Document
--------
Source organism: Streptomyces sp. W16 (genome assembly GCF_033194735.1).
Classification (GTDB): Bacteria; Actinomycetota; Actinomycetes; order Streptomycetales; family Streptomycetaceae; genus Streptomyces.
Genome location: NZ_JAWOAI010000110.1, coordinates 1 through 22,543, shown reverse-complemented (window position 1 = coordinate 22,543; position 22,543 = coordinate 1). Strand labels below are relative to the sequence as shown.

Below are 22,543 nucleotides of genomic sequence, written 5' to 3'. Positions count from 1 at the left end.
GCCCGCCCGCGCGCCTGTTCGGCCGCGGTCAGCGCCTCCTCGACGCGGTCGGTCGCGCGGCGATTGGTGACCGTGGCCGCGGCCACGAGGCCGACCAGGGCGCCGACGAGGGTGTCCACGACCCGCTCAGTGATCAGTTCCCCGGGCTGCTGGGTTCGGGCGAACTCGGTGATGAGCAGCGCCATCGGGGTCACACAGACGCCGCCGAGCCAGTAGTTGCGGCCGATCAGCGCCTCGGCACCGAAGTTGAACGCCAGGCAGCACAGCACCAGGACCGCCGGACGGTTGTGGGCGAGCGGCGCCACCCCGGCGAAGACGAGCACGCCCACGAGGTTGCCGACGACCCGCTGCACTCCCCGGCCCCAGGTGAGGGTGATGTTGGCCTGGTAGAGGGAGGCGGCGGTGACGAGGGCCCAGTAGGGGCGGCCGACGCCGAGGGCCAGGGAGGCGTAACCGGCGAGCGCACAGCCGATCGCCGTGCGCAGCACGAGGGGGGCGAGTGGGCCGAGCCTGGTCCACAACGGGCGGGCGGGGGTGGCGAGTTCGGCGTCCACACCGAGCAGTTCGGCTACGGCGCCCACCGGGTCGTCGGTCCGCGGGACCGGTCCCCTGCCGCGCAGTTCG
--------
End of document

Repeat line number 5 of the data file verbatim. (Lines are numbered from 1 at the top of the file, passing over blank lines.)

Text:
GCCCGCCCGCGCGCCTGTTCGGCCGCGGTCAGCGCCTCCTCGACGCGGTCGGTCGCGCGGCGATTGGTGACCGTGGCCGCGGCCACGAGGCCGACCAGGGCGCCGACGAGGGTGTCCACGACCCGCTCAGTGATCAGTTCCCCGGGCTGCTGGGTTCGGGCGAACTCGGTGATGAGCAGCGCCATCGGGGTCACACAGACGCCGCCGAGCCAGTAGTTGCGGCCGATCAGCGCCTCGGCACCGAAGTTGAACGCCAGGCAGCACAGCACCAGGACCGCCGGACGGTTGTGGGCGAGCGGCGCCACCCCGGCGAAGACGAGCACGCCCACGAGGTTGCCGACGACCCGCTGCACTCCCCGGCCCCAGGTGAGGGTGATGTTGGCCTGGTAGAGGGAGGCGGCGGTGACGAGGGCCCAGTAGGGGCGGCCGACGCCGAGGGCCAGGGAGGCGTAACCGGCGAGCGCACAGCCGATCGCCGTGCGCAGCACGAGGGGGGCGAGTGGGCCGAGCCTGGTCCACAACGGGCGGGCGGGGGTGGCGAGTTCGGCGTCCACACCGAGCAGTTCGGCTACGGCGCCCACCGGGTCGTCGGTCCGCGGGACCGGTCCCCTGCCGCGCAGTTCG